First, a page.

Ruling

00339-19 Wardell v Daily Record

    • Date complaint received

      10th May 2019

    • Outcome

      No breach - after investigation

    • Code provisions

      1 Accuracy

Decision of the Complaints Committee – 00339-19 Wardell v Daily Record

Summary of Complaint 

1.    Gareth Wardell complained to the Independent Press Standards Organisation that the Daily Record breached Clause 1 (Accuracy) of the Editors’ Code of Practice in an article headlined “Anti-Semite claims hit SNP online”, published on 30 October 2018. 

2.     The article reported that the First Minister had been asked by the Scottish Labour Party and the GMB union to investigate claims that SNP members had promoted a “’vile anti-Semitic blog’” online. It said that a blog “calling GMB union official [name] ‘the Jew’ was shared on SNP social media”. The article said that the blog had now been removed from a number of the party’s local social media outlets, which it named. It quoted the SNP as stating that the blog “should not have been shared by any member”, and arguing that the union official deserved “a full apology from the author”. 

3.    The complainant, who was the author of the blog referred to, said that the article was inaccurate in breach of Clause 1 (Accuracy), because his blog had not referred to the union official as “’the Jew’”. The blog was a critique of the motivations of the GMB union, and of the official, in holding a strike in Glasgow, over an issue the complainant considered already resolved. The complainant said that he considered holding the strike to be an authoritarian act; he therefore wanted to compare this to the views Hitler adopted in relation to trade unions. Consequently, under the heading “Hitler’s view”, his blog had described how “fascist ideology hates unions”, and explained how Hitler had attacked the unions and “accused ‘The Jew’ of gradually assuming leadership of the trade union movement”. It said that “Hitler wanted a blindly obedient fighting force loyal only to the national leader of government”. In the next paragraph, the blog originally said that “whether or not [the union leader] is intellectually aware of Hitler’s outlook is unknown but she certainly knows how to make the most of it”. This was subsequently amended to read “but she is certainly commendably assiduous in condemning anti-Semitism in the Labour Party”. The complainant said that he was unaware that the union official was Jewish, and that he had been trying to explain that, unlike Hitler, the official was not antisemitic.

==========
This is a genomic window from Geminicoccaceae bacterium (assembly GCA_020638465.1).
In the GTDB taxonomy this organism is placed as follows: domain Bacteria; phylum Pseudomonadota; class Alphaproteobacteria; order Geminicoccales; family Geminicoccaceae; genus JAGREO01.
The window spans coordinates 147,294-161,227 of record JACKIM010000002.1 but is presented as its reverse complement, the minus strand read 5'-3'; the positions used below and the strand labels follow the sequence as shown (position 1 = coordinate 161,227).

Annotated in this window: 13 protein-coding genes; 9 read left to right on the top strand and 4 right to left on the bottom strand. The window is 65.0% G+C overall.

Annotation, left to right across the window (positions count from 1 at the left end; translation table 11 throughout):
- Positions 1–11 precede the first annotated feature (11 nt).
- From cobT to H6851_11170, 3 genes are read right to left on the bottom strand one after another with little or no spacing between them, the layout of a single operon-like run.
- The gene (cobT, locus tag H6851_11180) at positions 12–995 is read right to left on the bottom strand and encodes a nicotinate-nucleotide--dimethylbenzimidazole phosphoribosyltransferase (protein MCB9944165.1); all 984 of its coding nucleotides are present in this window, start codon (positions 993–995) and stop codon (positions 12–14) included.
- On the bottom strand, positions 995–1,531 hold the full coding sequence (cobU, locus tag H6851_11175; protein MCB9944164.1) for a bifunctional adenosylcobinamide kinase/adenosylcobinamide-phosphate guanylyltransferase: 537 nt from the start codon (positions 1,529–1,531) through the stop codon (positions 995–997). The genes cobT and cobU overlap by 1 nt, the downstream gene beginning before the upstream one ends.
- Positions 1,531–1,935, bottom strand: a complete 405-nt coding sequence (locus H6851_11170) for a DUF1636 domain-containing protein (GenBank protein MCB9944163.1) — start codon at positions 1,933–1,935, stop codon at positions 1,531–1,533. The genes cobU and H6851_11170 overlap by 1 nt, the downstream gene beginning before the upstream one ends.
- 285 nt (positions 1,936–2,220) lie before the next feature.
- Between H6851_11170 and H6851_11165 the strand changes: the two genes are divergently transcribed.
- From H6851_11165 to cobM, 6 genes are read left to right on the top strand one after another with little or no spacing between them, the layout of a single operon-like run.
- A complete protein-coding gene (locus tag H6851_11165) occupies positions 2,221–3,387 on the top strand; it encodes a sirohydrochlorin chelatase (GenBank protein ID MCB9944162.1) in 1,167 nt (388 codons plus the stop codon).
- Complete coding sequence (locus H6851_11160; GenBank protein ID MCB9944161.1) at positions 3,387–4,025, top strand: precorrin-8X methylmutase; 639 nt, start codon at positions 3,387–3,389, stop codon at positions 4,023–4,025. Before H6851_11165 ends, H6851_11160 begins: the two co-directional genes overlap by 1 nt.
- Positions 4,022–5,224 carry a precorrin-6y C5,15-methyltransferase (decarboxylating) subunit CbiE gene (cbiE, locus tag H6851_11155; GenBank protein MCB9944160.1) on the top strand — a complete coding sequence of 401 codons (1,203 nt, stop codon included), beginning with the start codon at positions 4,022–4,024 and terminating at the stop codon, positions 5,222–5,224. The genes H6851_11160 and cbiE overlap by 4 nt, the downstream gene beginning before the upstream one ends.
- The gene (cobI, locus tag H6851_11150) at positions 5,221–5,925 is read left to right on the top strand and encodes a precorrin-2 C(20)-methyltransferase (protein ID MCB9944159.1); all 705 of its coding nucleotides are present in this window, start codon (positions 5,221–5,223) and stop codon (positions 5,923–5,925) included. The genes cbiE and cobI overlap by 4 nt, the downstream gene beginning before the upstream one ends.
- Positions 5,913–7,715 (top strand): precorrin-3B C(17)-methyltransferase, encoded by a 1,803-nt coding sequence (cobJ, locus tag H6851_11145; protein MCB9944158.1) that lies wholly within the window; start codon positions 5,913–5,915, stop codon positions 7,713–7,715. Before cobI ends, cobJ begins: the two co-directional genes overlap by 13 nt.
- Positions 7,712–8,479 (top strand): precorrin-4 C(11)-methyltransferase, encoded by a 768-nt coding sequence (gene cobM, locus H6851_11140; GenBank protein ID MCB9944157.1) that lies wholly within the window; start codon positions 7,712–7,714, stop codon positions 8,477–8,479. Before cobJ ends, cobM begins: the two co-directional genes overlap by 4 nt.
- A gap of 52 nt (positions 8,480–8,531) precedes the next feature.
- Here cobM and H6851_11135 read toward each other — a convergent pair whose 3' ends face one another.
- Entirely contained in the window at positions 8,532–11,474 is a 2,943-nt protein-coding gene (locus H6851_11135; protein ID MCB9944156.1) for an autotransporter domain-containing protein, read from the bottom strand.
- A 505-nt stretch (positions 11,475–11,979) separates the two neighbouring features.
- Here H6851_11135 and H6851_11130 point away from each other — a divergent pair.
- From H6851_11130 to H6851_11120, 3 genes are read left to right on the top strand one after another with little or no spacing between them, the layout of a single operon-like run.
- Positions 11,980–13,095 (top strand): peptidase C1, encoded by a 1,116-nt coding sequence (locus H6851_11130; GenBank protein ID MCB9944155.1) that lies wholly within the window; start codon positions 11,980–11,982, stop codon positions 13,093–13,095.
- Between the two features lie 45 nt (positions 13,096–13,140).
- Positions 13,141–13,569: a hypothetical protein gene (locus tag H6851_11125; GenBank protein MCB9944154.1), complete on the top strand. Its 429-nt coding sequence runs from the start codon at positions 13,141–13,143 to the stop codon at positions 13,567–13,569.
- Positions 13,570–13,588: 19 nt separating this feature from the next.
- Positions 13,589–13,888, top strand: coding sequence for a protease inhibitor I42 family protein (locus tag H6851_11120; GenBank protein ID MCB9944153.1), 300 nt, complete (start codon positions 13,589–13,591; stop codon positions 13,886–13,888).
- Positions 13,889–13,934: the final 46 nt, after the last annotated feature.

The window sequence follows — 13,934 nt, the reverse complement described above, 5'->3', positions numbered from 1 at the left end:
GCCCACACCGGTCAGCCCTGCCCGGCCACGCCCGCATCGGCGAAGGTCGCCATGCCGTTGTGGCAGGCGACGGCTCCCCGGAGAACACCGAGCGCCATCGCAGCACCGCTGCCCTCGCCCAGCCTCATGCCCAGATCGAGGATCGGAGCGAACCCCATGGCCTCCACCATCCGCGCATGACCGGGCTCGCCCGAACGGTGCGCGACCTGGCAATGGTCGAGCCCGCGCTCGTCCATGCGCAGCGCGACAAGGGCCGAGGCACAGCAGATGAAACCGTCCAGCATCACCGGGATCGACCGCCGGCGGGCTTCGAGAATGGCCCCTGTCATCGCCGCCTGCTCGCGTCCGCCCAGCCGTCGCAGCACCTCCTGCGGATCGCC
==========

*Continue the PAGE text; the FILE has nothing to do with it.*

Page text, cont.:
4.    The publication denied any breach of Clause 1 (Accuracy). It said that the complainant’s blog had made reference to “Hitler’s view” that “’The Jew’” had assumed leadership of the trade union movement, and had then immediately speculated about the union official’s awareness of these views. The publication said that the reference to “’The Jew’” could therefore only be in reference to the union official and her religion. It said the complainant had not provided any other convincing explanation for having referenced Hitler’s views of Jews in the trade union movement in an article about the Glasgow strike. It also said that the blog had been widely understood on social media to have referred to the union official as “’The Jew’”, and that she had herself interpreted it in this way. 

Relevant Code Provisions 

5.    Clause 1 (Accuracy) 

i) The Press must take care not to publish inaccurate, misleading or distorted information or images, including headlines not supported by the text. 

ii) A significant inaccuracy, misleading statement or distortion must be corrected, promptly and with due prominence, and — where appropriate — an apology published. In cases involving IPSO, due prominence should be as required by the regulator. 

iii) A fair opportunity to reply to significant inaccuracies should be given, when reasonably called for. 

iv) The Press, while free to editorialise and campaign, must distinguish clearly between comment, conjecture and fact. 

Findings of the Committee 

6.    The focus of the complainant’s blog had been the union official and her trade union, of which the complainant was severely critical. The blog featured a prominent photograph of the union official which was accompanied by the caption "Somehow a wholly unnecessary strike turned into an elevation of [the union official]". In this context, the blog had also referred to “Hitler’s view” of the trade union movement and his repeated attacks against trade unions. The complainant noted that Hitler had accused “’The Jew’” of gradually assuming leadership of the trade union movement. The complainant had then immediately referred to the union official, and speculated as to whether she was aware of Hitler’s views of the unions, stating that she “certainly knows how to make the most of” his outlook; he had subsequently amended the blog to  make reference to the union official being “assiduous in condemning anti-Semitism”

7.    In circumstances where the official was a Jewish trade union leader, and where the complainant had referred to her immediately following the reference to “’The Jew’” assuming leadership of the trade union movement, the Committee considered that the reference could reasonably be understood to have been made, by analogy, about the union official and her “elevation” within the trade union movement. There was therefore no failure to take care over the claim in the article that the blog had “called” the official “’The Jew’”. Given that the complainant's blog could reasonably be interpreted in the way presented in the article, the claim did not give rise to any misleading impression of the blog’s contents that would require correction. There was no breach of Clause 1 (Accuracy).  

Conclusions 

8.    The complaint was not upheld. 

Remedial action required 

9.    N/A

Date complaint received: 15/01/2019

Date decision issued: 14/03/2019